How to Assess Your Portfolio’s Risks

Here’s an outline for a rough “position sheet” that will give you a great view of your portfolio’s risks and rewards and help you choose the best stocks to buy. It’s relatively easy to set up on a spreadsheet.

The inputs are simple: Stock, purchase price (include commissions!), current price and stop-loss price. This stop-loss can be a standing order with your brokerage house, or a mental stop that you will adhere to. The key is to have a stop-loss level for EVERY stock you own. That doesn’t mean you won’t hold a stock for many months, but it does force you to think about where you’d sell your stock if things went awry.

With this data, you can easily calculate three key numbers.

First, of course, you can calculate your current profits and losses in all your stocks. Nothing revolutionary there; your brokerage house probably does that for you anyway.

Second, you can calculate all your potential profits and losses. Let’s say you bought a stock XYZ at 50, and now it’s 55—i.e., you have a 10% profit. But your stop-loss is still at 45 … a 10% loss. Looking at your potential profits and losses will force you to keep your feet on the ground (because an unrealized profit is just that … unrealized) and think about raising your stop.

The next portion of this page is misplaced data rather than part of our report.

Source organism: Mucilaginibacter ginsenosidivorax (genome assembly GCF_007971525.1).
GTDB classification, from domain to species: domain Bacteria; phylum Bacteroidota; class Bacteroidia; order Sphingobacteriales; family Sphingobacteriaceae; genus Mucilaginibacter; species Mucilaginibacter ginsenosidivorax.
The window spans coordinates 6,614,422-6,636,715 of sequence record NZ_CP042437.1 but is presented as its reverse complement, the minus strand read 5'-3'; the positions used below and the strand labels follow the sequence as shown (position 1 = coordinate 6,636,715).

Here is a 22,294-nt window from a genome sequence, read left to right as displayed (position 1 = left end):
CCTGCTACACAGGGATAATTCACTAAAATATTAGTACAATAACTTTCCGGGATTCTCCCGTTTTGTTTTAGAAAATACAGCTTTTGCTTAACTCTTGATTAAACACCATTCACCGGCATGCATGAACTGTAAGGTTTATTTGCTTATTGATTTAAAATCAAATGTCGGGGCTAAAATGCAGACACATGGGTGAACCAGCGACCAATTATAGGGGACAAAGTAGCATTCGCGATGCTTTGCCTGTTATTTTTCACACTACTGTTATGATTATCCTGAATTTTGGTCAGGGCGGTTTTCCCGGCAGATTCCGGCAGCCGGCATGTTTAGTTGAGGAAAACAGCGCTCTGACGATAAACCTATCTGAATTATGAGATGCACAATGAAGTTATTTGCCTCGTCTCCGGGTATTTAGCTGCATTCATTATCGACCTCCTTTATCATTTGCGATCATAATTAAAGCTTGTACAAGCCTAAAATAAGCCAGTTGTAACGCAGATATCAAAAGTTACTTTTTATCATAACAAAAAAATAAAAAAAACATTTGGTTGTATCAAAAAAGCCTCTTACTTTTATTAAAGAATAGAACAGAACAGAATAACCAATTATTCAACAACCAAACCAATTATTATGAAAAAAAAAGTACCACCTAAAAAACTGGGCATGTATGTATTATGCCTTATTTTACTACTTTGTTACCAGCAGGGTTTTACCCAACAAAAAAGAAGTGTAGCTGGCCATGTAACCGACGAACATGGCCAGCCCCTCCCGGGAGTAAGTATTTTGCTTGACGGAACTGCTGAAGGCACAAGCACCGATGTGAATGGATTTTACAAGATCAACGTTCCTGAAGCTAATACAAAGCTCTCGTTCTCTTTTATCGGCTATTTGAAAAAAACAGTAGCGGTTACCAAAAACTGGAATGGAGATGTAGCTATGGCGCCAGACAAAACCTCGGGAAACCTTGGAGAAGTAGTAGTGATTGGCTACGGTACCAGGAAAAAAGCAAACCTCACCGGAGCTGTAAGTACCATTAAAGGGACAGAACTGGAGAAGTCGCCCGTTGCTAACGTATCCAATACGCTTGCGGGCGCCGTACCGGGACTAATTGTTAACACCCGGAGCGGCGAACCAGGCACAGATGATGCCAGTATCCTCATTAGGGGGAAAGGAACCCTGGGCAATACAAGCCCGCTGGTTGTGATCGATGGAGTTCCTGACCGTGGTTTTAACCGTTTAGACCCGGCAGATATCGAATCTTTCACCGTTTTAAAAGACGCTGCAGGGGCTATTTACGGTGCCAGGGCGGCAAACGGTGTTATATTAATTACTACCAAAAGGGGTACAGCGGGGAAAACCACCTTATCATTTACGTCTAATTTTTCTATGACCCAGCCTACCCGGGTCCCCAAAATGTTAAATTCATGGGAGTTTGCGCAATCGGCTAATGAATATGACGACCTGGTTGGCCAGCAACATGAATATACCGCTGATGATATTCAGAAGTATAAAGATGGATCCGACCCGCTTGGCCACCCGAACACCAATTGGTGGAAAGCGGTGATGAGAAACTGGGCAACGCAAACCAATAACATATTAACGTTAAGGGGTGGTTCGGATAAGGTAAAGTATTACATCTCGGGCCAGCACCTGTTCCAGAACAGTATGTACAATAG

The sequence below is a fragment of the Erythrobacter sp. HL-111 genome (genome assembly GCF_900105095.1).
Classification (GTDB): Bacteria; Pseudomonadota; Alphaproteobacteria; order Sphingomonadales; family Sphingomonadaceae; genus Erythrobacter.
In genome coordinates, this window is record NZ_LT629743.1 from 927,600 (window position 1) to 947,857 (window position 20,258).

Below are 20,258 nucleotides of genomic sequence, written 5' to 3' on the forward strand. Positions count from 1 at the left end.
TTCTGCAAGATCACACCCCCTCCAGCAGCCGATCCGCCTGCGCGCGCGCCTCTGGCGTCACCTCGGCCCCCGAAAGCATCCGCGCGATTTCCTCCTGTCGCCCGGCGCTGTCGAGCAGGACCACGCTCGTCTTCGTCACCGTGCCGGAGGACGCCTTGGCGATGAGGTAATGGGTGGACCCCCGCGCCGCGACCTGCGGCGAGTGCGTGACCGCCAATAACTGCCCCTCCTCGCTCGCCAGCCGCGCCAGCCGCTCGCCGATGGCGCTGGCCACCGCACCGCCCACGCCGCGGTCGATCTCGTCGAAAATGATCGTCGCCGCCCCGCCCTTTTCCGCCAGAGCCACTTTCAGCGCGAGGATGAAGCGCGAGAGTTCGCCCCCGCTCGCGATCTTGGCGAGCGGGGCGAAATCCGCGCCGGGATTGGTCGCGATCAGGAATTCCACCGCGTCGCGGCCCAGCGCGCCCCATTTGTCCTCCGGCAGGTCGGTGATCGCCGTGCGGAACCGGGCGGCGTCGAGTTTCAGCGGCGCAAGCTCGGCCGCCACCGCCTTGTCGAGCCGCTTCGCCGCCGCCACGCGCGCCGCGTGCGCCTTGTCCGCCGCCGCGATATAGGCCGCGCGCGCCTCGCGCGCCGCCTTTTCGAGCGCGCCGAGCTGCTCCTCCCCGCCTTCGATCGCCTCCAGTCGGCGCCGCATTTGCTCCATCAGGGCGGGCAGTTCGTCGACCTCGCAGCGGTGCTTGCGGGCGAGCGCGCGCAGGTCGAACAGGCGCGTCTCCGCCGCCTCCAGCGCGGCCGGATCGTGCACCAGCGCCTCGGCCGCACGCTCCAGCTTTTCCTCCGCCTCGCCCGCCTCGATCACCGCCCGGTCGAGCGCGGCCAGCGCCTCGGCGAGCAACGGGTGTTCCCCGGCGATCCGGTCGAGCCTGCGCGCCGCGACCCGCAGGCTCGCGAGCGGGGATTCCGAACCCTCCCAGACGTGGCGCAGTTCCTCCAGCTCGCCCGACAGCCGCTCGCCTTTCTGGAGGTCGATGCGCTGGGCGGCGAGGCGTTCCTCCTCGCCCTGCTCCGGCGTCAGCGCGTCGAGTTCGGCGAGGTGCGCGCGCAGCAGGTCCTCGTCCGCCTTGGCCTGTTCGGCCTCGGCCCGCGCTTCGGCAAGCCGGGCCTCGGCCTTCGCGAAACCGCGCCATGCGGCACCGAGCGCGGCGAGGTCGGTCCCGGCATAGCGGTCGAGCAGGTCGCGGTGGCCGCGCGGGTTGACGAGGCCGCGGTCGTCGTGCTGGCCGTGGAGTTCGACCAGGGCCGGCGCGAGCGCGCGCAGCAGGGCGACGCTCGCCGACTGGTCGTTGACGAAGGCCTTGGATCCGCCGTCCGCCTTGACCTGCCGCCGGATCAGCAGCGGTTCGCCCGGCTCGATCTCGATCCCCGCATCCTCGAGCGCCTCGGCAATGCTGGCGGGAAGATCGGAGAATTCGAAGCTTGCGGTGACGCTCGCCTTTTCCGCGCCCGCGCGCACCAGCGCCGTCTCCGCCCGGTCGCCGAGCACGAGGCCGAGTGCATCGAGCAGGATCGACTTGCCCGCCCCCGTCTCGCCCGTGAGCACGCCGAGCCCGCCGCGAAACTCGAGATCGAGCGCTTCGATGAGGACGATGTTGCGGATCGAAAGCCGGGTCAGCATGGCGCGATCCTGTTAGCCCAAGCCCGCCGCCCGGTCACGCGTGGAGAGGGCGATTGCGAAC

Third, you can calculate your potential “drawdown.” It’s very similar to step two, but in this case, you’re examining your whole portfolio. Basically, you’re asking yourself, “If all my stops were triggered tomorrow, how much would my portfolio go down? And how much would I still have left?”

It’s pretty easy to calculate. Using the above example with stock XYZ, your risk is 10 points—from the current price of 55, all the way down to your stop at 45. If you own 100 shares you have \$1,000 of potential drawdown (10 points, multiplied by 100 shares) for that one stock. Doing this for all your holdings and adding them up will give you your total drawdown potential.

Lastly, you simply add up all those figures, and subtract them for your current portfolio’s total value. That is your “worst case” scenario that tells you what you’d generally be left with if everything hit the fan at once.

Why go through this number crunching? The major benefit is that it forces you to watch your portfolio’s risks in a systematic way—something few investors ever do. Most investors only dream of the upside and shrug at the potential downside.

Try putting together a position sheet for yourself and update it a couple of times per week. It might offer you a new perspective of your portfolio!